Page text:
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Golden Celebration for Golden Team

’67 Lacrosse Players Return for Milestone of Championship

By Charlie Wright


Courtesy of University Archives

Courtesy of University Archives

Fifty years after winning a share of the national lacrosse title, Jack Heim ’68 spends his days running a printing company on Long Island. But for one evening at Maryland Stadium, he again shared the field with the players who changed his outlook on the world.


The 1967 team reunited on Saturday to mark its golden anniversary, cheering loudly as the present-day Terps defeated Johns Hopkins, just as they had done a half-century earlier. But when it came to talking about his own time on the field, Heim became reflective.

“It just made me a very positive person, having the success that we had,” says Heim. “Being a winner, that translated into having positive thoughts and being able to do things in a positive way.”

After the 1975 team returned to College Park a few years ago to celebrate its 40-year championship anniversary, teammates led by Steve LaVaute ’69 decided to put together a reunion of their own. They managed to bring in 25 of the 32 former players. Four are deceased, and LaVaute jokes that the other three must be in the federal Witness Protection Program.


They chose the latest matchup in the storied lacrosse rivalry for the gathering, a fitting opponent, considering they knocked off Hopkins to claim the U.S. Intercollegiate Lacrosse Association tri-national championship. Since 1971, the NCAA tournament has decided the national lacrosse champion, but until then, the USILA executive committee had awarded the title to the team with the best record. Maryland had fallen to Navy early in the 1967 season, but then the Midshipmen dropped a game to Hopkins, opening the door for the Terps to beat the Blue Jays and create a three-way tie atop the standings.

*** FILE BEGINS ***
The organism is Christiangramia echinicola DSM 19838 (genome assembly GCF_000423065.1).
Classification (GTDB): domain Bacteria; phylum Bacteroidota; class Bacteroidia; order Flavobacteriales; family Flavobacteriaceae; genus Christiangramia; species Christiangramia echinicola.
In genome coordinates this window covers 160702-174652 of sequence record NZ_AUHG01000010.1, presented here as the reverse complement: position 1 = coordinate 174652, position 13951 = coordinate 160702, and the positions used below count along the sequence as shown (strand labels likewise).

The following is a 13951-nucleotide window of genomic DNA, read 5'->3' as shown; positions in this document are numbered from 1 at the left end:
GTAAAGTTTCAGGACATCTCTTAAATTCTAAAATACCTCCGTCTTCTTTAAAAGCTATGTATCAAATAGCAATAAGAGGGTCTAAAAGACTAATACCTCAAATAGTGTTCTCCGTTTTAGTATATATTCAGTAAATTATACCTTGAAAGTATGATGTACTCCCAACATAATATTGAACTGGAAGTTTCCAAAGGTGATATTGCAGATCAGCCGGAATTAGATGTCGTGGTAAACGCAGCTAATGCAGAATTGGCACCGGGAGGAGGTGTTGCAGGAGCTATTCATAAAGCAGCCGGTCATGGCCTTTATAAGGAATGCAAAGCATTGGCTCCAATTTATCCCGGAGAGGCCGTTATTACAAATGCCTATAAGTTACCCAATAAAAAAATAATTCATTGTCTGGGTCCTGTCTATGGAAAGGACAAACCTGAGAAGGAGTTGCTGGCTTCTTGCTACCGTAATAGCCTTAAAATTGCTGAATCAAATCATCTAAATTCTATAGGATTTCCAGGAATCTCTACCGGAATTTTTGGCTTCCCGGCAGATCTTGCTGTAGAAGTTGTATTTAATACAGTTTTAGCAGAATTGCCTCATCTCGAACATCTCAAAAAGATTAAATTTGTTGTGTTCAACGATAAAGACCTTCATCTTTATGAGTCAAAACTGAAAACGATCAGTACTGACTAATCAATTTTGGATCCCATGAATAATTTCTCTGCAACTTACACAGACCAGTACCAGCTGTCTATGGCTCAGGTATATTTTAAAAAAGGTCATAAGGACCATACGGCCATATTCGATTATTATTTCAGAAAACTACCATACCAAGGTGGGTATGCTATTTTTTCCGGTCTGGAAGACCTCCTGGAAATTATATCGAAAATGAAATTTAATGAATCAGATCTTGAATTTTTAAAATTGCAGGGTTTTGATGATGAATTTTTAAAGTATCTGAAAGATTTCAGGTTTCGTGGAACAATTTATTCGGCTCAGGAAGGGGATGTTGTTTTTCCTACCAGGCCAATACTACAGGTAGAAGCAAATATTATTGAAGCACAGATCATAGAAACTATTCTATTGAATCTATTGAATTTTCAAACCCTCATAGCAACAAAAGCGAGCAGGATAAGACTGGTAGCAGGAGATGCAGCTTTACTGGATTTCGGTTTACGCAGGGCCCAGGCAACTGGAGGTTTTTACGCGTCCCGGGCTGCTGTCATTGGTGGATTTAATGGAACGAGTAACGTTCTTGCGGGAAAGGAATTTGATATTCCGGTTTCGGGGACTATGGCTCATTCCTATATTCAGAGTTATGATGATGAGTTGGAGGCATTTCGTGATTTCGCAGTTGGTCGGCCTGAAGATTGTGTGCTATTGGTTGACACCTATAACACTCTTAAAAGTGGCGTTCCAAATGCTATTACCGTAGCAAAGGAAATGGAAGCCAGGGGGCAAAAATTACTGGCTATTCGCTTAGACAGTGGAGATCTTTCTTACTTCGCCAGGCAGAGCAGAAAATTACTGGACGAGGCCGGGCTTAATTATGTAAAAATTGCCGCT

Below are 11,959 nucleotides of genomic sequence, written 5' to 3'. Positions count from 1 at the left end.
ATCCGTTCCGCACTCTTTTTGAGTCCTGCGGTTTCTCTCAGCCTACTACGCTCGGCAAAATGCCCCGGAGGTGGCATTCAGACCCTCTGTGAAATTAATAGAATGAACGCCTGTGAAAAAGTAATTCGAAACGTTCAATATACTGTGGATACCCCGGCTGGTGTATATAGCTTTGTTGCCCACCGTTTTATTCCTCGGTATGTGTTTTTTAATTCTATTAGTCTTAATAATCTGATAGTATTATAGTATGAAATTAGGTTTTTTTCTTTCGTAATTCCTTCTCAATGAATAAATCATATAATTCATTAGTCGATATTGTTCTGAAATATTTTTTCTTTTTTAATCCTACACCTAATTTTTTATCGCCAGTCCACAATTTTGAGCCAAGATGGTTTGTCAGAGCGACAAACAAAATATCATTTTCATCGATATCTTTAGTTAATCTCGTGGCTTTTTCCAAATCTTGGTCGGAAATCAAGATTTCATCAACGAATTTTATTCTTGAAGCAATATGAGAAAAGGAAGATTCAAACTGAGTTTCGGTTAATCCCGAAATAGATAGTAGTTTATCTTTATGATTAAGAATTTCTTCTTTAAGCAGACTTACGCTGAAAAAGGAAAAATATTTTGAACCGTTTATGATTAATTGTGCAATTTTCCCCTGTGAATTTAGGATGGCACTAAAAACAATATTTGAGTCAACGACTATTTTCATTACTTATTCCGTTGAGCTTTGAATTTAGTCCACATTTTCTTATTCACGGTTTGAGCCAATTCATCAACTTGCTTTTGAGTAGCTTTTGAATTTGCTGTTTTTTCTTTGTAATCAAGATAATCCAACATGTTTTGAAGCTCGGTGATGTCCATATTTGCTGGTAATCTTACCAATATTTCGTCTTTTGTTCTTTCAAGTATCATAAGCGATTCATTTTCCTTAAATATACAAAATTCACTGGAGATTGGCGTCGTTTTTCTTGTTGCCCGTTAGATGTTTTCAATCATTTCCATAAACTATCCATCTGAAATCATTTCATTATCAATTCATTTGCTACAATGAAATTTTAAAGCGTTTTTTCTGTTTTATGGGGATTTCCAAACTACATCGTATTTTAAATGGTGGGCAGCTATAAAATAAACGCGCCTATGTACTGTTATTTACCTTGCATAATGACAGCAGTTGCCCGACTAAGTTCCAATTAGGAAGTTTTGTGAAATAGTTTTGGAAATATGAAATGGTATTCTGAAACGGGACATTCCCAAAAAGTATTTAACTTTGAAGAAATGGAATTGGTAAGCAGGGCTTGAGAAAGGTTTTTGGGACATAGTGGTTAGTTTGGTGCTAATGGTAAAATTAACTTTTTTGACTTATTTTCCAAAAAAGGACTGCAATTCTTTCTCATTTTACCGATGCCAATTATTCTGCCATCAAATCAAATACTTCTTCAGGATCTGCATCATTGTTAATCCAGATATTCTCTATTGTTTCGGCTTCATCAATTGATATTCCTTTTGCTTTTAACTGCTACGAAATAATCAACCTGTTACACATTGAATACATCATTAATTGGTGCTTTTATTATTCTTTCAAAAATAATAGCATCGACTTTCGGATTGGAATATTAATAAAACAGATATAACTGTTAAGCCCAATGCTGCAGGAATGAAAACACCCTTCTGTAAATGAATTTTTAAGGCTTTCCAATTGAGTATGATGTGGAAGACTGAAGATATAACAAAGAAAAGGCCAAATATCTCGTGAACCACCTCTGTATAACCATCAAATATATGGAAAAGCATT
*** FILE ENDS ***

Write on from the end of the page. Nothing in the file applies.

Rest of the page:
On that sweltering afternoon in Byrd Stadium, the Blue Jays had a star-studded lineup featuring three first-team All-Americans, but Terp head coach John “Hezzie” Howard had his men worked into a lather heading into the game.

“We were so psyched up to play that game, we woulda beat anybody,” says Billy Sbarra ’67, third-team All-American.


“We would have beat the Baltimore Colts that day if they played lacrosse,” added LaVaute, also third-team All-American.

Sbarra still fumes about a would-be goal by Heim that whizzed through the net so quickly the referees didn’t see it. He also noted that the high-tech aluminum shafts and tightly netted pockets used by today’s players are a far cry from the cumbersome wooden sticks used by the three attackman on the 1967 squad.

“I tease Alan Lowe and Jack Heim and Steve LaVaute all the time that if those guys had the sticks back then that those kids have (now), no one would have ever broken their collective record because they were such accurate shooters,” says Sbarra.

Each player was presented with a commemorative ring, and they strode across the field at the end of the first quarter to rousing applause from the 14,353 fans. At the time, earning a piece of the national championship made the players celebrities on campus and in the College Park community. They were recognized wherever they went for years, says Sbarra. The experience also had a profound effect on the individuals after their playing careers had ended.


“It opened so many doors for me, especially after we won that game,” says Sbarra, a member of the Long Island Lacrosse Hall of Fame. “All of the sudden, people knew who you were. The rest is history.”

Many of the players kept in touch over the years, and Sbarra even held semi-annual luncheons for players and coaches to reminisce and discuss the future of lacrosse. Fierce opponents from Navy, Hopkins and Virginia sometimes joined the Terps to share sandwiches and stories, many of which were exaggerated over the years.

“Lacrosse is a fraternity in a way,” says Sbarra. “Maryland means so much to all of us.”

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